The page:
Online privacy disputes reach FTC panel, courts

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How far marketers must go to give consumers access to personal information collected online is at the center of new battles over online privacy.

A 41-member advisory committee named by the Federal Trade Commission meets for the first time Feb. 4 to deal with the question of what sort of information gathered at Web sites should be viewable by consumers and under what conditions.

The issue entered the courts Jan. 28 when a California woman sued DoubleClick, accusing the major online ad network of illegally collecting and selling private information. The case comes as DoubleClick moves forward on plans to mesh offline and online databases, giving advertisers access to a wealth of information about consumers.


Consumer groups say consumers should be able to easily view and change all information collected about them.

"Fair information practices require full access," said Jason Catlett, president of Junkbusters, a company that promotes privacy.

"It is not up to the company to decide what information consumers should see," added Andrew Shen, a policy analyst for the Electronic Privacy Information Center.

Marketers, however, say there has to be some reasonableness in regard to providing the information.

"What is appropriate for non-sensitive information are different levels of access. People have a right to look at their information whenever it will be used for credit or employment, but I'm not sure Americans are terribly interested in seeing marketing information that may determine only whether they see an ad or a catalog," said Christine Varney, a former FTC commissioner who chairs the Online Privacy Alliance. The alliance includes more than 80 Internet and non-Internet companies.


One e-commerce site last week was suggesting a middle ground. Dash urged 14 other e-commerce sites to let consumers view their information, but a site official said the viewing could depend on the extent to which information is collected.

"If we collect information that is wrong, then it is in our interest to get correct information into our database," said Rob Goldman, exec VP-customer service at Dash. "I would hate to see consumers hesitant to get software or information from the Web."

The formation of the committee, which will also examine security issues, comes as pressure builds on the FTC to look more closely at the definition of adequate notice.


DoubleClick in November bought Abacus Direct, which had a database of consumers' offline purchasing habits. DoubleClick now has begun to collect personally identifiable information, such as names and addresses, through an alliance of undisclosed, data-sharing sites, allowing it to merge online and offline data. Several consumer groups last week complained DoubleClick is not adequately informing consumers.

"For years DoubleClick has said their cookies don't identify personally. To now change that, they need an affirmative consent from consumers," said Mr. Catlett.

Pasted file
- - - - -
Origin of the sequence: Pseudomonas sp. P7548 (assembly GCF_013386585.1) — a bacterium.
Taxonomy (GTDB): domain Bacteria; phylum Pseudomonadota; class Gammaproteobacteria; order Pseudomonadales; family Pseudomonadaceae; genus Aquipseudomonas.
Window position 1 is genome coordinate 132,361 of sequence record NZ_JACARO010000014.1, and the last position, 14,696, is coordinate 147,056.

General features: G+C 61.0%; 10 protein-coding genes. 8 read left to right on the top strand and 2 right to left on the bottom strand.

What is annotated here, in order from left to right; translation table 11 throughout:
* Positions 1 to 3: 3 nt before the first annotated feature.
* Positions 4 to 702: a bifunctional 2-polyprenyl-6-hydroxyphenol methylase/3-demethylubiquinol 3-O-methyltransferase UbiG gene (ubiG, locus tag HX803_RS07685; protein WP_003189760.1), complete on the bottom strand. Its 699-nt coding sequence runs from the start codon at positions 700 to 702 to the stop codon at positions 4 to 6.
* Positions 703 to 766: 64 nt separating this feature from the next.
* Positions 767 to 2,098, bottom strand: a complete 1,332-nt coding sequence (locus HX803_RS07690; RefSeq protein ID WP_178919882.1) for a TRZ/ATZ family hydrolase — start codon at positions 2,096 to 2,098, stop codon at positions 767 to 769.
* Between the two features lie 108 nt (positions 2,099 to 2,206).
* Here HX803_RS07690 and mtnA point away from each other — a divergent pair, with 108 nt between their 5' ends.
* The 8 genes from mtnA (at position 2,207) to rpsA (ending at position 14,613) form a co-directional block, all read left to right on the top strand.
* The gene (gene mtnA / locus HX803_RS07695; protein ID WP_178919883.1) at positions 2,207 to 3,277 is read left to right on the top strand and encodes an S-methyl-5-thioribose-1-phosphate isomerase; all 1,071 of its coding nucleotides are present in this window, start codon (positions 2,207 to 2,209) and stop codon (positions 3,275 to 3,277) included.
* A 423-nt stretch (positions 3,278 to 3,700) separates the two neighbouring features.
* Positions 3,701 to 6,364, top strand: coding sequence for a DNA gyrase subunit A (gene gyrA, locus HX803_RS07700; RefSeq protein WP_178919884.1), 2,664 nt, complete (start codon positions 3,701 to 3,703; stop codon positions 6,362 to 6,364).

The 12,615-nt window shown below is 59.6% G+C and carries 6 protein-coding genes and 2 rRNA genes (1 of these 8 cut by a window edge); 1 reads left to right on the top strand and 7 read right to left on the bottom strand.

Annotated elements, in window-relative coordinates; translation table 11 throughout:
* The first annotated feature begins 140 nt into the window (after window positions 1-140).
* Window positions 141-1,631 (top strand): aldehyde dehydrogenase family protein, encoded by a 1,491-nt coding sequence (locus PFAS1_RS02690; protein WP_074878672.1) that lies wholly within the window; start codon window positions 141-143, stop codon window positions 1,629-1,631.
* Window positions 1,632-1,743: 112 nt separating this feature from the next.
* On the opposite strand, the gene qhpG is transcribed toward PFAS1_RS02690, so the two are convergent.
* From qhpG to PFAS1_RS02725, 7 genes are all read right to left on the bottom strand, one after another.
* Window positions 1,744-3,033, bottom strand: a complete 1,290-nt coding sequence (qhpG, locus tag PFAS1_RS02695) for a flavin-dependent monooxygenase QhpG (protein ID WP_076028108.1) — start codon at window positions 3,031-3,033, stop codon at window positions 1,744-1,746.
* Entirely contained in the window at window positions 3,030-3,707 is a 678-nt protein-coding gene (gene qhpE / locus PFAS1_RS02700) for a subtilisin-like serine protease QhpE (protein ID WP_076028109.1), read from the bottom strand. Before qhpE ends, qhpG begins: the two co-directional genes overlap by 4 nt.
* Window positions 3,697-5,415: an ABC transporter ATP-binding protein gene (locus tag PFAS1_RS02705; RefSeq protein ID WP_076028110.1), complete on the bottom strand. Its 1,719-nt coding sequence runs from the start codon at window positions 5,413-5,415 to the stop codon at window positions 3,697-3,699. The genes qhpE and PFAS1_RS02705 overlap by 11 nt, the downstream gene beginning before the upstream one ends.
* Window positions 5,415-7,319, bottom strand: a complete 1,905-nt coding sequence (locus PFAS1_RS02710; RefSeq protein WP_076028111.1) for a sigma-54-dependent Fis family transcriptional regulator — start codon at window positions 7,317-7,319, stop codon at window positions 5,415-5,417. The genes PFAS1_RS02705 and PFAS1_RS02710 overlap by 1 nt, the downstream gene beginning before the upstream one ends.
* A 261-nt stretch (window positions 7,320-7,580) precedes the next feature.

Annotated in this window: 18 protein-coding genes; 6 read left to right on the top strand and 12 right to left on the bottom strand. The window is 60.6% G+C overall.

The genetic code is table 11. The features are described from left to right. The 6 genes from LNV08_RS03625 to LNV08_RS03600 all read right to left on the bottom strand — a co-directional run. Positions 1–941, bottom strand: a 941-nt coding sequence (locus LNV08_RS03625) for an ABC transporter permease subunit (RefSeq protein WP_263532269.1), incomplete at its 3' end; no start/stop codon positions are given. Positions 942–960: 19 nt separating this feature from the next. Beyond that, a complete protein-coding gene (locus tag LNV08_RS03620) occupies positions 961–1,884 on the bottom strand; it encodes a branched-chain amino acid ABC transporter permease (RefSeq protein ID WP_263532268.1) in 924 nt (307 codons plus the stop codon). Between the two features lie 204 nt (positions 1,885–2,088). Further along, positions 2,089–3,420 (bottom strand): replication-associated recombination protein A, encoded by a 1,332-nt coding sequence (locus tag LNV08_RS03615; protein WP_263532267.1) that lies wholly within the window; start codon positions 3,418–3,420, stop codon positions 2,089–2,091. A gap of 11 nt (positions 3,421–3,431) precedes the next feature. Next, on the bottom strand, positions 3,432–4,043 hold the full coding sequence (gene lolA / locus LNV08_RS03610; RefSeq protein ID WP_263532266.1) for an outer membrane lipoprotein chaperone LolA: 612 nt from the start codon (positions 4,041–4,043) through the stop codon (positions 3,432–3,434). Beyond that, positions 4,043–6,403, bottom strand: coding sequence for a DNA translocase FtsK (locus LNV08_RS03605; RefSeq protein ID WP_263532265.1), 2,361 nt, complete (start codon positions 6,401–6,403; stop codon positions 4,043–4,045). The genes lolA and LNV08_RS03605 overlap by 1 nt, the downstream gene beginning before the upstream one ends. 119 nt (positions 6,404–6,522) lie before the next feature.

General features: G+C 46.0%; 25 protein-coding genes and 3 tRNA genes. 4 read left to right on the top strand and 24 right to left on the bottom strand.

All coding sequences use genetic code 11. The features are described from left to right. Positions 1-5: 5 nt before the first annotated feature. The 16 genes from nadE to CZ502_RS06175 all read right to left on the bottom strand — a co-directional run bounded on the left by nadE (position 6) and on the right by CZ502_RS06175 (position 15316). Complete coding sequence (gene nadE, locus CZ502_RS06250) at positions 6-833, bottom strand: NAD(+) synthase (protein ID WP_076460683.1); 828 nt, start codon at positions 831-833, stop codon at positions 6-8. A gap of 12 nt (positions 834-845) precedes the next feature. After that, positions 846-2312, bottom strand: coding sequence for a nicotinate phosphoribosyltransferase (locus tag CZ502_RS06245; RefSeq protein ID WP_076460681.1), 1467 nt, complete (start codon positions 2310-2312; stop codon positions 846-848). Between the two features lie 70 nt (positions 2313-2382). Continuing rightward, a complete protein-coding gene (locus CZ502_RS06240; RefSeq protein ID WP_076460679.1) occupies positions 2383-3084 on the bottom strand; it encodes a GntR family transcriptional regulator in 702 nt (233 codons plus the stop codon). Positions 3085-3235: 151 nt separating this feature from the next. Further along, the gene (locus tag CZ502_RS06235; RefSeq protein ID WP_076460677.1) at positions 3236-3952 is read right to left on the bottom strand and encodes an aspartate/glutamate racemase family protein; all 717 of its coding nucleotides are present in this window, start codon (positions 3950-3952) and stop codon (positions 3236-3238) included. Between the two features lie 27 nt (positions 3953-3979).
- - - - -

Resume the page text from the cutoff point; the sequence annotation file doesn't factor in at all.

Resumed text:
Mr. Shen said the problem is that "no one has an idea of how much information DoubleClick has collected," also charging the company's disclosure isn't adequate.

But DoubleClick said it is giving sufficient notice and collecting users' personally identifiable information only with users' consent. Users must volunteer their names and addresses before completing any online transaction on all DoubleClick Alliance sites, said Jonathan Shapiro, senior VP.

"Any site that we work with that provides us with personally identifiable information that we can associate with a browser must provide the user with the notice and choice. Otherwise, we will not accept the information and put it in our database," Mr. Shapiro said.

DoubleClick also is culling users' names and addresses through an online sweepstakes site it owns, DoubleClick regards the privacy policy posted on, right above the data "enter" button, as an example of the notice given to consumers.

Mr. Shapiro said DoubleClick collects no health information, detailed financial information, information on consumer visits to sex sites or data relating to children's activities.


More threatening to Web sites and advertisers could be pressure from privacy advocates to have the process of identifying users' browsers with cookies become an opt-in, rather than an opt-out, arrangement, said Chris Hansen, senior equity analyst at Bank of America Securities. "Then they can't get any data," he said.

Just last week, a California woman filed suit against DoubleClick accusing it of unlawfully collecting and selling private information. The suit is asking the California Superior Court, Marin County, to bar DoubleClick from using technology to collect personal information without prior written consent of the user.

The woman's lawyer argues that the notice given is not adequate for consumers. "I reject their position that [consumer consent] is open, obvious and knowing," said Ira Rothken, the attorney representing the plaintiff.

DoubleClick declined to comment on the lawsuit.

Copyright January 2000, Crain Communications Inc.

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